Over the last 10 years, the hospitalist movement has been growing from a small base in the US. In fact most countries have had hospitalists for decades and use their community-based GPs to refer patients to their hospital-based specialists. In the US where community-based physicians have held sway politically over hospital-based ones, the movement to get those community-based doctors to hand over their patients to the hospital has been proceeding slowly.
This has all been bound up in one of the basic anomalies of American health care. The physician gets paid some modified form of fee-for-service, so the more they do the more they get. However, since the early 1980s, the hospital gets a lump sum per admission (DRG-based), so its best interest is to kick the patient out as soon as possible. This inherent contradiction has been part of the reason that hospitals and doctors have had a slow-burn conflict over the years.
The hospitalist may be the solution. The hospitalist works for the hospital. While they usually bill insurers and Medicare less than their total salary costs, hospitals like employing the hospitalists because overall they save them much more by discharging patients earlier with no increase in readmissions. The results proving this are starting to come in. A new study in The American Journal of Managed Care compared an academic medical center in Iowa which had hospitalists managing patients alongside community and academic physicians. The patients treated by the hospitalists had similar (in fact slightly better) outcomes, but much shorter LOS and much lower costs.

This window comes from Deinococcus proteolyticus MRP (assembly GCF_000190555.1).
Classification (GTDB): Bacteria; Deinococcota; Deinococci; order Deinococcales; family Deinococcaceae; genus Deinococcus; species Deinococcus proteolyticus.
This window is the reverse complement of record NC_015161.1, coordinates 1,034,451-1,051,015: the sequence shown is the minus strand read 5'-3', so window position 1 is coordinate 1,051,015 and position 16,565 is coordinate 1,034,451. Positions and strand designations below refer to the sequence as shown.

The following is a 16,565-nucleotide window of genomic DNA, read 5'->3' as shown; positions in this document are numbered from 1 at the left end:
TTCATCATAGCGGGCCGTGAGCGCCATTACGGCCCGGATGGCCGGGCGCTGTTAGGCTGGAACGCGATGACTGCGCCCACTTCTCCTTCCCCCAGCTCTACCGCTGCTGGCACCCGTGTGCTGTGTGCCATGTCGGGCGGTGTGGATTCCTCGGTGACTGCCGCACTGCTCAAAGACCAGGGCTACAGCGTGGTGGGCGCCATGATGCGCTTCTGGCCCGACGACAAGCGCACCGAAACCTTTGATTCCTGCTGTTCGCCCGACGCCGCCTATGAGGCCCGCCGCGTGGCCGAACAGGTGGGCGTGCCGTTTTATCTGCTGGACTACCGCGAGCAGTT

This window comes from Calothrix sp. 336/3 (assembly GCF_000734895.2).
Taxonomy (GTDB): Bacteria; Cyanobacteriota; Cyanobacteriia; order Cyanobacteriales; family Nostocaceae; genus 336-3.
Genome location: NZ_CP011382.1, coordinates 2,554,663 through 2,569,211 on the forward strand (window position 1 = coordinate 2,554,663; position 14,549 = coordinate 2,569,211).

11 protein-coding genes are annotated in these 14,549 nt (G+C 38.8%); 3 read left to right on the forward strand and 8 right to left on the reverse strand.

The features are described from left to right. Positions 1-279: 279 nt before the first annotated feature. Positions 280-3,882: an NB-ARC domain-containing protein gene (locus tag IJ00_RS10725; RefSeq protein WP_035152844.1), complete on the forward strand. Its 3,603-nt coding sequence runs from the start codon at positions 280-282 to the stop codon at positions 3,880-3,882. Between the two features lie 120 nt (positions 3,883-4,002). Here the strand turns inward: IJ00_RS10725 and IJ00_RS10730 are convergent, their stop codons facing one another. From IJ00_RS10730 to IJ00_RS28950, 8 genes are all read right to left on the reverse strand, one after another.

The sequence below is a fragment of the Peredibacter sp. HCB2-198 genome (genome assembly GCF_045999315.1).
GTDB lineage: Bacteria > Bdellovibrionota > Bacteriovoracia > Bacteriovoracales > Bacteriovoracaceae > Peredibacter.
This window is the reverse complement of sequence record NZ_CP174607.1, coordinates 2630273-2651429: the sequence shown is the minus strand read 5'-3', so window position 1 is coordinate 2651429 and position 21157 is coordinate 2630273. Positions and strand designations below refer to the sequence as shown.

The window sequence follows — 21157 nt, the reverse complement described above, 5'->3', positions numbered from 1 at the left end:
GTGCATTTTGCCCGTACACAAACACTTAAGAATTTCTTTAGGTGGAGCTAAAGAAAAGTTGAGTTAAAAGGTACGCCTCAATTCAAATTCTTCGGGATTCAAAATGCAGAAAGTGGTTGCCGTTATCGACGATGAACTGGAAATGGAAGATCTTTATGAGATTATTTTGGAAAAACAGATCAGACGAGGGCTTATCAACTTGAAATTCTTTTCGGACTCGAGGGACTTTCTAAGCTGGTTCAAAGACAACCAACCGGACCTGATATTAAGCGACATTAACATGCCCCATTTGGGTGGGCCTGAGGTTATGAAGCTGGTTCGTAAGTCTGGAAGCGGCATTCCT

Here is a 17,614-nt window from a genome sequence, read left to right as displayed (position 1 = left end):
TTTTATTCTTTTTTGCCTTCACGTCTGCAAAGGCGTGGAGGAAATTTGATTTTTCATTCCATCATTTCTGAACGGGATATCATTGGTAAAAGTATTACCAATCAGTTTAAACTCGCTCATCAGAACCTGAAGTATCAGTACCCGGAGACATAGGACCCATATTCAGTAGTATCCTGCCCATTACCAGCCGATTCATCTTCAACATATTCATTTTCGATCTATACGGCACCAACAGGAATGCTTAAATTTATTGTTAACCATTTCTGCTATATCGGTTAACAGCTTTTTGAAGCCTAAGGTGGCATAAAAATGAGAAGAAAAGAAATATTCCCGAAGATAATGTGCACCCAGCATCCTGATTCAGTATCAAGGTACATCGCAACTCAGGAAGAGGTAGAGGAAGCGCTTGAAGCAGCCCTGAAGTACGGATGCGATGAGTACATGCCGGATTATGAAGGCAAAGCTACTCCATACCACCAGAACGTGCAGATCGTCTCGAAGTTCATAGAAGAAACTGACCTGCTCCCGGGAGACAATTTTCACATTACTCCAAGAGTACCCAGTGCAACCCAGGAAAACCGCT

Some community physicians also like the hospitalists, as they find they can make more money staying in their offices than they can bill by going to the hospital, and they don’t have to bother with the travel. But overall in health care old habits die hard, so expect this trend to continue to gain traction only slowly.